Beset by scandals and debacles, from the peddling of subprime securities to money laundering, rogue trading, robo-signing, LIBOR fixing, and more, the banking industry has squandered much of its reputational capital in recent years. Indeed, banks’ very survival may depend on regaining their customers’ trust, some experts contend.
“Other industries, such as grocers, are recognizing the trust issues and are moving into the banking sector,” says Steve Culp, a managing director at Accenture Risk Management based in London, noting this trend in the United Kingdom. “They are getting licenses and leveraging their brand to attract customers.”
On top of this, banking profits are not what they once were. “Our analysis of the industry says that from 2000 to 2008, the profitability levels were 25% to 26%,” Culp notes. Today, profits “have dropped significantly,” he says. “Institutions are now chasing a 12% to 14% target.” As a result, banks cannot afford “customer churn” the way they could formerly, says Culp. “From what I can see, the industry understands [that],” he says. “This will be the key area banks need to win if they’re going to remain profitable and survive.”
The buildup of corporate cash poses yet another threat to banks with wounded reputations, says Bruce Lynn, managing partner with the Financial Executives Consulting Group. “Banks run the risk that companies flush with cash may use their own funds for purchases such as mergers and acquisitions,” he says. Companies will be deciding whether to make a purchase with 90% debt or with 50% debt “and make up the difference because they have the cash on the balance sheet.”
The net effect of badly managed reputational risk, says Lynn, is that “people don’t want to do business with you.”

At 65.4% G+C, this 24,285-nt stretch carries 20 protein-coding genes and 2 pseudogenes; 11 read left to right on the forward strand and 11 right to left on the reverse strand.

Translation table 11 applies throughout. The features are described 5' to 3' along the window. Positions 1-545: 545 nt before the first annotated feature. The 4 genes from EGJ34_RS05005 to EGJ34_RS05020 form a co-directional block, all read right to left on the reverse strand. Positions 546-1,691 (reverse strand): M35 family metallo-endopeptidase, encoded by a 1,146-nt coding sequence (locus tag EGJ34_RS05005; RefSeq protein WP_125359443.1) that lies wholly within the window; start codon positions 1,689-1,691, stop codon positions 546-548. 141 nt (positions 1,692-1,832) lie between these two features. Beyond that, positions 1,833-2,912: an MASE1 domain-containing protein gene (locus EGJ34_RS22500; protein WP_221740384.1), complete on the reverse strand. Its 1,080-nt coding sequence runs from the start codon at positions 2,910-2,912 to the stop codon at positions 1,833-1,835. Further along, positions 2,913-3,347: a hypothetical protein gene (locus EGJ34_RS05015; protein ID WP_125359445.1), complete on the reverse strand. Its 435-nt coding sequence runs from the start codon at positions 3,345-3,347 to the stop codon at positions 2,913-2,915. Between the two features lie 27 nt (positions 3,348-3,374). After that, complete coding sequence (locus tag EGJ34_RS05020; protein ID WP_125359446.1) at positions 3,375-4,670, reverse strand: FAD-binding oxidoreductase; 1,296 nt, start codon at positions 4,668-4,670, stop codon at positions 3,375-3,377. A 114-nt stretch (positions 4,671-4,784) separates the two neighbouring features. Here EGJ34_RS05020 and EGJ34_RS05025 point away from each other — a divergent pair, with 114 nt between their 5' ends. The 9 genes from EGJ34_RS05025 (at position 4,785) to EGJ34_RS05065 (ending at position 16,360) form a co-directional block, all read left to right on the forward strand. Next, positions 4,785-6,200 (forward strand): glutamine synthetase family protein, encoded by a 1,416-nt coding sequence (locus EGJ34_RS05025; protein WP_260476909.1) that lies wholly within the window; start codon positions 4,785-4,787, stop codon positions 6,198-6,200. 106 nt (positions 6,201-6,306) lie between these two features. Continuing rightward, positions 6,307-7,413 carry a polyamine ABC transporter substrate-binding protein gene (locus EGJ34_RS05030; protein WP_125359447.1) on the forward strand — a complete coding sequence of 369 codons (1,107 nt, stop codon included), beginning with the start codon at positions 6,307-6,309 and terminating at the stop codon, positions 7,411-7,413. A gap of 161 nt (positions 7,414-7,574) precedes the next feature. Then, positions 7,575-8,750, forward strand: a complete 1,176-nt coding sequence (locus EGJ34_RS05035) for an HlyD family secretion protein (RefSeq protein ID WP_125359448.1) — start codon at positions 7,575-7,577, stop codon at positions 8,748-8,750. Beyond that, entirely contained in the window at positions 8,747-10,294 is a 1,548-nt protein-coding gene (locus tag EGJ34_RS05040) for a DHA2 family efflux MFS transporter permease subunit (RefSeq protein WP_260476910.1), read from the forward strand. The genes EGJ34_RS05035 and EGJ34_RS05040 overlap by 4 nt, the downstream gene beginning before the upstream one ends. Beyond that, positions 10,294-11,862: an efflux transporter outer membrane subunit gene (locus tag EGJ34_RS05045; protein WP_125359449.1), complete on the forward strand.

The Next Shoe to Drop?
Fines and nonprosecution agreements haven’t changed the behavior of the financial industry, says Lynn. UBS, for example, has “sworn several times over the last few years they’ll never do it again.” (In 2009, UBS paid a $780 million fine and signed a deferred prosecution agreement in connection with its sale of offshore private-banking services to U.S. clients. Last fall, UBS CEO Oswald Gruebel resigned in the wake of a $2.3 billion scandal involving unauthorized trades. Currently, the bank is one of a dozen being investigated for manipulating LIBOR.)
“Where the next shoe could drop is if a bank is convicted of a crime,” says Lynn. “Some of its customers will not want to do business [with it]. Why would you want to do business with a known criminal?” There could be some criminal indictments, says Lynn, “and criminal indictments are very serious to a bank.” Banks will “do anything to avoid them, because they will no longer be able to play and the corporates will go somewhere else.”
“This is why up until this point the Justice Department didn’t want to convict a bank of a crime,” Lynn adds. “It creates a problem for a publicly traded corporation to be known as doing business with somebody convicted of a crime.”
Criminal charges or not, one outcome of the LIBOR scandal is certain, says Lynn: “Tens of millions in fines and legal fees and a huge settlement.” Everyone from shareholders to companies that banks do business with will file lawsuits — and lawsuits mean damaged reputations.
In order for banks to build up trust again, they will have to focus on communication and consistency, says Culp.
Banks need to communicate externally that they are proactive lenders in a difficult economic time, he says. Internally, they need to communicate what kind of behavior is rewarded and the business strategy of the institution.
“That leads to consistency,” says Culp. “Because your communications say you want to drive sustainable profitability, you don’t want to reward reckless behavior. Yet your compensation or reward structures [may not be] in alignment with that.” If the bank is inconsistent in this area, he says, its employees’ behavior will align with how they’re measured and how they’re rewarded.